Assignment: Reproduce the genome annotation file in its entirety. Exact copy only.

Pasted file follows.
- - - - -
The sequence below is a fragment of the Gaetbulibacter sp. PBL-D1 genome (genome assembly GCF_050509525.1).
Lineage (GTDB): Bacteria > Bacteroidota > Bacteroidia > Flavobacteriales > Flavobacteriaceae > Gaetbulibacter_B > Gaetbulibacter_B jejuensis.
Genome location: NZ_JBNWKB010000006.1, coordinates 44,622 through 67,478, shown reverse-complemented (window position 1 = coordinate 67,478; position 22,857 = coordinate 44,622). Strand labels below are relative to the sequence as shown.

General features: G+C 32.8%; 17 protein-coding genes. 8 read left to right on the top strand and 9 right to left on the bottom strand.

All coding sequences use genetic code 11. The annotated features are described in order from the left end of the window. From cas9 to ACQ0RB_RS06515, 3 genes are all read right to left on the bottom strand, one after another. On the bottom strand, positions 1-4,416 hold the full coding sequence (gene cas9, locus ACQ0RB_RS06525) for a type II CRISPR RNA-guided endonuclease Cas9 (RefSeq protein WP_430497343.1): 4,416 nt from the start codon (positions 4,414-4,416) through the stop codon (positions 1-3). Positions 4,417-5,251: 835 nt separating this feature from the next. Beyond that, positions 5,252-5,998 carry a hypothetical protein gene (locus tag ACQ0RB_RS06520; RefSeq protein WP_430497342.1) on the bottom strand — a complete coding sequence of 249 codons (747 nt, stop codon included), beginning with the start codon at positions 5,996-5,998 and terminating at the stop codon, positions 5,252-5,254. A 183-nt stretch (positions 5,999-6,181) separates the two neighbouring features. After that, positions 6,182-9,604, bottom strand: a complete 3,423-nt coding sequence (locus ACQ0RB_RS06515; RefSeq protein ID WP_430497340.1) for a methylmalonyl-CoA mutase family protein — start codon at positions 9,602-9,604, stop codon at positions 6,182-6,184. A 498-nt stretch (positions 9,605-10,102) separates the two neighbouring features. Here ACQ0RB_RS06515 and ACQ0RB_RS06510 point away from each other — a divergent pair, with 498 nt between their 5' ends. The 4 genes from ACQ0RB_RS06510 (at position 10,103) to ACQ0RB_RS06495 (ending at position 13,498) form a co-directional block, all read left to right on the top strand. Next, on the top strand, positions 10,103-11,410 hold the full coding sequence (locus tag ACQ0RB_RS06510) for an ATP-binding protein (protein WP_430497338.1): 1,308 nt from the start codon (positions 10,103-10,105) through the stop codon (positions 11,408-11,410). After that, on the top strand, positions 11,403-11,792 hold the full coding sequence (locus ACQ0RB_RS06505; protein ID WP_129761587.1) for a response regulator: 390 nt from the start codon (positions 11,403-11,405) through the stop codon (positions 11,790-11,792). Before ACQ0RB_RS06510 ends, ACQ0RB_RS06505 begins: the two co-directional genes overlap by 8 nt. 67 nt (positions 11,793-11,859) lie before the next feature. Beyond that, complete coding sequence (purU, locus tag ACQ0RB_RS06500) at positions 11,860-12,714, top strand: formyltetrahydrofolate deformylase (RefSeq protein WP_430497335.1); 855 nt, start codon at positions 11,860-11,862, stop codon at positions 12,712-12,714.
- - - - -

The sequence below is a fragment of the Gaetbulibacter sp. PBL-D1 genome (genome assembly GCF_050509525.1).
Lineage (GTDB): Bacteria > Bacteroidota > Bacteroidia > Flavobacteriales > Flavobacteriaceae > Gaetbulibacter_B > Gaetbulibacter_B jejuensis.
Genome location: NZ_JBNWKB010000006.1, coordinates 44,622 through 67,478, shown reverse-complemented (window position 1 = coordinate 67,478; position 22,857 = coordinate 44,622). Strand labels below are relative to the sequence as shown.

General features: G+C 32.8%; 17 protein-coding genes. 8 read left to right on the top strand and 9 right to left on the bottom strand.

All coding sequences use genetic code 11. The annotated features are described in order from the left end of the window. From cas9 to ACQ0RB_RS06515, 3 genes are all read right to left on the bottom strand, one after another. On the bottom strand, positions 1-4,416 hold the full coding sequence (gene cas9, locus ACQ0RB_RS06525) for a type II CRISPR RNA-guided endonuclease Cas9 (RefSeq protein WP_430497343.1): 4,416 nt from the start codon (positions 4,414-4,416) through the stop codon (positions 1-3). Positions 4,417-5,251: 835 nt separating this feature from the next. Beyond that, positions 5,252-5,998 carry a hypothetical protein gene (locus tag ACQ0RB_RS06520; RefSeq protein WP_430497342.1) on the bottom strand — a complete coding sequence of 249 codons (747 nt, stop codon included), beginning with the start codon at positions 5,996-5,998 and terminating at the stop codon, positions 5,252-5,254. A 183-nt stretch (positions 5,999-6,181) separates the two neighbouring features. After that, positions 6,182-9,604, bottom strand: a complete 3,423-nt coding sequence (locus ACQ0RB_RS06515; RefSeq protein ID WP_430497340.1) for a methylmalonyl-CoA mutase family protein — start codon at positions 9,602-9,604, stop codon at positions 6,182-6,184. A 498-nt stretch (positions 9,605-10,102) separates the two neighbouring features. Here ACQ0RB_RS06515 and ACQ0RB_RS06510 point away from each other — a divergent pair, with 498 nt between their 5' ends. The 4 genes from ACQ0RB_RS06510 (at position 10,103) to ACQ0RB_RS06495 (ending at position 13,498) form a co-directional block, all read left to right on the top strand. Next, on the top strand, positions 10,103-11,410 hold the full coding sequence (locus tag ACQ0RB_RS06510) for an ATP-binding protein (protein WP_430497338.1): 1,308 nt from the start codon (positions 10,103-10,105) through the stop codon (positions 11,408-11,410). After that, on the top strand, positions 11,403-11,792 hold the full coding sequence (locus ACQ0RB_RS06505; protein ID WP_129761587.1) for a response regulator: 390 nt from the start codon (positions 11,403-11,405) through the stop codon (positions 11,790-11,792). Before ACQ0RB_RS06510 ends, ACQ0RB_RS06505 begins: the two co-directional genes overlap by 8 nt. 67 nt (positions 11,793-11,859) lie before the next feature. Beyond that, complete coding sequence (purU, locus tag ACQ0RB_RS06500) at positions 11,860-12,714, top strand: formyltetrahydrofolate deformylase (RefSeq protein WP_430497335.1); 855 nt, start codon at positions 11,860-11,862, stop codon at positions 12,712-12,714.